Parking at Callaghan LakePublic Transit to TrailheadThe Callaghan Lake turnoff is 20 kilometres south of Whistler Village. From Whistler drive 20km towards Vancouver, then turn right at the sign for Whistler Olympic Park. Drive up the beautiful, winding road for about 8 minutes. The sign for Callaghan Lake will be just before Whistler Olympic Park, you will turn left, cross a bridge and drive a very bad and horrendously potholed logging road for 8.5 kilometres.  Most vehicles can make it to the lake but with extreme caution and care at several waterbars and the frequent and very deep potholes. You often see full size motorhomes at the campsite so as long as you drive slow, most vehicles should make it slowly but surely. Some of the more severe waterbars were smoothed over in July (2013).  This logging road is usually deep with snow until mid June (mid July in 2012).  If you attempt to drive this road before mid July, be sure to bring a shovel and rope in case you find yourself stuck in the snow.  You will have spotty cell reception all the way to the Callaghan campsite, however you may have to walk along the road until you catch a usable signal.

Since the upgrade from gravel to paved road, Callaghan Road from the highway is new, wide, smooth pavement. This along with the broad contours, tough ascent and excellent scenery have made it a destination for tremendous numbers of bikers. Doing it on a road bike from Whistler Village would be a considerable trek, on a mountain bike it would be extremely long just getting to the turnoff to the gravel road to the lake. Another 8 kilometres of uphill slog. Still it is feasible for the extremely fit and determined. Can you get to the Callaghan Lake trailhead by public transit? No, because Whistler Transit buses don't extend past Function Junction. Callaghan Valley is twice that distance. Taxis are a good option to get to the trailhead, however, you will get dropped just past Alexander Falls as they won't go up the bumpy, potholed logging road to the park.

More Great Hiking Around Callaghan Lake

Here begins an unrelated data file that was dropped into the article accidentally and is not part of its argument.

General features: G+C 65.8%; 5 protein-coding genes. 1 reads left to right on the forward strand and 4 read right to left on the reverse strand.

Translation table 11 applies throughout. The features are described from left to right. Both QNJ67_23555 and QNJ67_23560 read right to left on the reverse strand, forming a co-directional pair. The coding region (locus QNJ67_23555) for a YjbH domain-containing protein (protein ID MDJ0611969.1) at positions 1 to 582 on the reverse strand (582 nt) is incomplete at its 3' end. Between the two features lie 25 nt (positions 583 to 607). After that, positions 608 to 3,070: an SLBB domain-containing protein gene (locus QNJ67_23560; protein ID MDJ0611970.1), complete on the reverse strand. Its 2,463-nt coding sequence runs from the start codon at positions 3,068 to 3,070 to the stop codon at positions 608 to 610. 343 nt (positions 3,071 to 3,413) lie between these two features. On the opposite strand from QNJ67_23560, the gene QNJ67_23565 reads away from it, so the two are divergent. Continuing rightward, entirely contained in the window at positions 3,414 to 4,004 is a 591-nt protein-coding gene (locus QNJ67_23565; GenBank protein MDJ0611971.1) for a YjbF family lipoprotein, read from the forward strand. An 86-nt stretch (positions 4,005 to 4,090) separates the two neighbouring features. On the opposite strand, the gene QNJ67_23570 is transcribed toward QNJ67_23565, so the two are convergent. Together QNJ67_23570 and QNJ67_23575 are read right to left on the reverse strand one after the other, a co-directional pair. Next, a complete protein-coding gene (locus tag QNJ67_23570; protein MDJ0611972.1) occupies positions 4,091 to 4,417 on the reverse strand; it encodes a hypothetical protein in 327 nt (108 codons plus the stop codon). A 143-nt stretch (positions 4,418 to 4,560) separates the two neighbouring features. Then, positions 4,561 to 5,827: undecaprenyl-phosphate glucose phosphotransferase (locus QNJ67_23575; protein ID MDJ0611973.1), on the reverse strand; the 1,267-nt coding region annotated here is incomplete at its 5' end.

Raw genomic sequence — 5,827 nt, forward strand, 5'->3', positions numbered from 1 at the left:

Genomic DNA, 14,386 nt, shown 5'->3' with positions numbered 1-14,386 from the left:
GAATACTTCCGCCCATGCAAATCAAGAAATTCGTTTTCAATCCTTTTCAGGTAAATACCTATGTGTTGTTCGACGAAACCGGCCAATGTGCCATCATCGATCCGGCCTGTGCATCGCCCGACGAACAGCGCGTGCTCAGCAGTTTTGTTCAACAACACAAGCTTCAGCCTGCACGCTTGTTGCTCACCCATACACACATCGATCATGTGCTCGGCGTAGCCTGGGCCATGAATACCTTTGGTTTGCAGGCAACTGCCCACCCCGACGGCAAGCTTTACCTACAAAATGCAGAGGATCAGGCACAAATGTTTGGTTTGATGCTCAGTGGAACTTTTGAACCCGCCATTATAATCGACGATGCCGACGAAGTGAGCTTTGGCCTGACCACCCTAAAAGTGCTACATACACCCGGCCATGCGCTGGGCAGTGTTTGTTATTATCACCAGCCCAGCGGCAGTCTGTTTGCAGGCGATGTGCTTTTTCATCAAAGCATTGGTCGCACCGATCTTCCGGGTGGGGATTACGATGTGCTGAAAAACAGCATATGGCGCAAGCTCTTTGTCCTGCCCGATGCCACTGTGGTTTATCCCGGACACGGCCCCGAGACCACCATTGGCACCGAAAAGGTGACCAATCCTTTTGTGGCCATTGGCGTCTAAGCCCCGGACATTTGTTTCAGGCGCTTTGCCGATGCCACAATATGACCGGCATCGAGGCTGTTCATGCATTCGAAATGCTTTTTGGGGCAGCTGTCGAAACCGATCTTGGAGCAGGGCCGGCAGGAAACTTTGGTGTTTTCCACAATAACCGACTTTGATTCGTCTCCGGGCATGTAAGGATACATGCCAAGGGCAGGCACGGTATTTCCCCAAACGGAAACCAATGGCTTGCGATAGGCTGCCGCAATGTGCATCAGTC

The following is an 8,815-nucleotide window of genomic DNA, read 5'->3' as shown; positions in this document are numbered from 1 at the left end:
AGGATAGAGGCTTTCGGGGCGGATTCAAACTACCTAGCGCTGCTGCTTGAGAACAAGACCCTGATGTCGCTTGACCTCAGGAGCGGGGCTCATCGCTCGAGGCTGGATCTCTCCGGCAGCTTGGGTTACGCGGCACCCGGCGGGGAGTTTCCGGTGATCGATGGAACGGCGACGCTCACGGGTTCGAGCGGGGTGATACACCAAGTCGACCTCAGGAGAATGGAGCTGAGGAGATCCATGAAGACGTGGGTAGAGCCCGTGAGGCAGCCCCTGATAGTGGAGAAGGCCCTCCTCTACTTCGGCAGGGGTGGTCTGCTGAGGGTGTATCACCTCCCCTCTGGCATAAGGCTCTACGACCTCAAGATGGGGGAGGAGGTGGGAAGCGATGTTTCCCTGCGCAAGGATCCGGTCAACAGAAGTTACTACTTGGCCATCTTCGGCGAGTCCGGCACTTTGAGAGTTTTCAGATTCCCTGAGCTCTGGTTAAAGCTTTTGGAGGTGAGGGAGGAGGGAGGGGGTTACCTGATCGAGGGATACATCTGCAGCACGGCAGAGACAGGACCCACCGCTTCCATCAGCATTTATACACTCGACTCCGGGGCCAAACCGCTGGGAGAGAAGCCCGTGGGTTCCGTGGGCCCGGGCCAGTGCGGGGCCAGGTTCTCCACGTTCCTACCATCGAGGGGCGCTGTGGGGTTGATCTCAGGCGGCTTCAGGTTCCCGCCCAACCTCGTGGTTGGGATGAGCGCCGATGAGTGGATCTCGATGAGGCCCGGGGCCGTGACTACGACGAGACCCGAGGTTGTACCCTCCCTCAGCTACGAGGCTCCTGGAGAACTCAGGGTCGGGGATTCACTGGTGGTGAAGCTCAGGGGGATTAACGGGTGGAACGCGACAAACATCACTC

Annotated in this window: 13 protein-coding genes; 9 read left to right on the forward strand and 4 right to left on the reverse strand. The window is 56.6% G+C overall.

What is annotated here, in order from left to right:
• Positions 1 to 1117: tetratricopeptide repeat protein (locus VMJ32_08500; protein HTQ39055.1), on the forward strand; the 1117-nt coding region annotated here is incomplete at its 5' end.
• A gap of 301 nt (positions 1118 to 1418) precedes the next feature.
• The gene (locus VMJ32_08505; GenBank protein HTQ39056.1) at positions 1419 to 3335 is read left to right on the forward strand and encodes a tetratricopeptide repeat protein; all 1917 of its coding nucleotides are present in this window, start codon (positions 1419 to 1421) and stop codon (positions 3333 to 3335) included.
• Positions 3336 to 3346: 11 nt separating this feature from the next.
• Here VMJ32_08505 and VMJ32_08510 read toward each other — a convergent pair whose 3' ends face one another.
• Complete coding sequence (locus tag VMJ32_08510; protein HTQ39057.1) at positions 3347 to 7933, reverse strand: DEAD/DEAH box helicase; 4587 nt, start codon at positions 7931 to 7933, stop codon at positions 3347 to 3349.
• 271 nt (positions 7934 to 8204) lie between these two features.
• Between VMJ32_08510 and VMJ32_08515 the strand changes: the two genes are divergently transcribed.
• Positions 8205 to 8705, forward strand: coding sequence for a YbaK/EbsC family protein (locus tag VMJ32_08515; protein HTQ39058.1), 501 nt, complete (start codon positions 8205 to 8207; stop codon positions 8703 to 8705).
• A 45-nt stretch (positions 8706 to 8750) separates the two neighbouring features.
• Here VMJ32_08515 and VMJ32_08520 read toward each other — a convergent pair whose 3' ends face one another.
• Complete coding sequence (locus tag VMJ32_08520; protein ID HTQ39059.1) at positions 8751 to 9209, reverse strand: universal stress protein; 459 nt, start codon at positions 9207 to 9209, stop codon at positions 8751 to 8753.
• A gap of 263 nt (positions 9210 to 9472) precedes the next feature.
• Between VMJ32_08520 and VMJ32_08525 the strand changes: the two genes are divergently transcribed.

The Callaghan Valley lays quietly across from Whistler despite being home to some incredible hikes. Ring & Conflict Lake and Cirque Lake are two phenomenal hiking destinations in the valley that few people have even heard of. Cirque Lake resides high above Callaghan Lake at the end of a very steep, though very short hike that runs startlingly close to the almost vertical falls that empty Cirque LakeRing & Conflict Lake sit high up in the mountains 10k west of Callaghan Lake.  You will never, or at least comparatively rarely see anyone on the trails to Cirque Lake, Ring & Conflict Lake for several reasons.First is location.  Despite the Callaghan Valley being tremendously beautiful geographically.  The distant mountains are snow covered, even in September.  The lakes are emerald coloured and crystal clear.  The forests are an untouched blanket of beautiful green.  The creeks, rivers and waterfalls are everywhere in your view or if not in view, heard as distant sounds of running water.  Despite this beauty, it seems that the biggest reason for the Callaghan Valley's lack of use as a hiking destination is its location next to Garibaldi Park.  The beautiful and well known park focuses all the throngs of hikers in the justifiably popular areas of Garibaldi Lake, Black Tusk, Taylor Meadows, Wedgemount Lake and Elfin Lakes.  Laying outside this monstrously famous Provincial Park exists the relatively untouched and unknown Callaghan Valley.  The second big reason of course is that the hikes in the Callaghan Valley are unmaintained or at least rarely maintained.  The campsite at Callaghan Lake is maintained to a very high standard, however the trail to Cirque Lake evidently doesn't fall into any park jurisdiction and finding the unmarked trailhead is a challenge.  There are flagging tapes along the trail after the trailhead.  The third reason, at least for Cirque Lake, for being hardly hiked is the fact that the unmarked trailhead starts at the far end of Callaghan Lake.  So you need to canoe or otherwise, boat there.  This added impediment surely contributes to this wonderful trail, continuing to be infrequently hiked.  The fourth, more practical, yet inexplicable reason is that the road to Callaghan Lake Provincial Park is horribly unmaintained.  Obviously grading this poor logging road is expensive, however it is beyond neglected. Boulders, waterbars and potholes exist on this road to such a high degree that the neglect seems malicious. In fact, the moment you leave the deluxe road to the Olympic Nordic Centre the monstrous potholes begin, presumably scaring away any 4x4 lacking tourists Callaghan Lake Provincial Park bound.  The Callaghan Valley gets a lot of drive in traffic since the recent paving of the road and installation of the fabulous Whistler Olympic Park for the 2010 Olympics.  This road is open year-round and in the summer is frequented by bear watchers.  The grass along the road is a favourite for bears and in the summer months consistently ensures at least a couple bears along the route to the Callaghan Valley.  Whistler has quite a few beautiful waterfalls to see.  From Squamish there is Shannon Falls, then Brandywine Falls closer to Whistler. Rainbow Falls in Whistler and Nairn Falls twenty minutes north.  Out of these, Alexander Falls in the Callaghan Valley is both impressively huge and convenient to see.  It is located just before the turnoff to Callaghan Lake.  You can drive to the viewing platform and actually see the falls without leaving your car.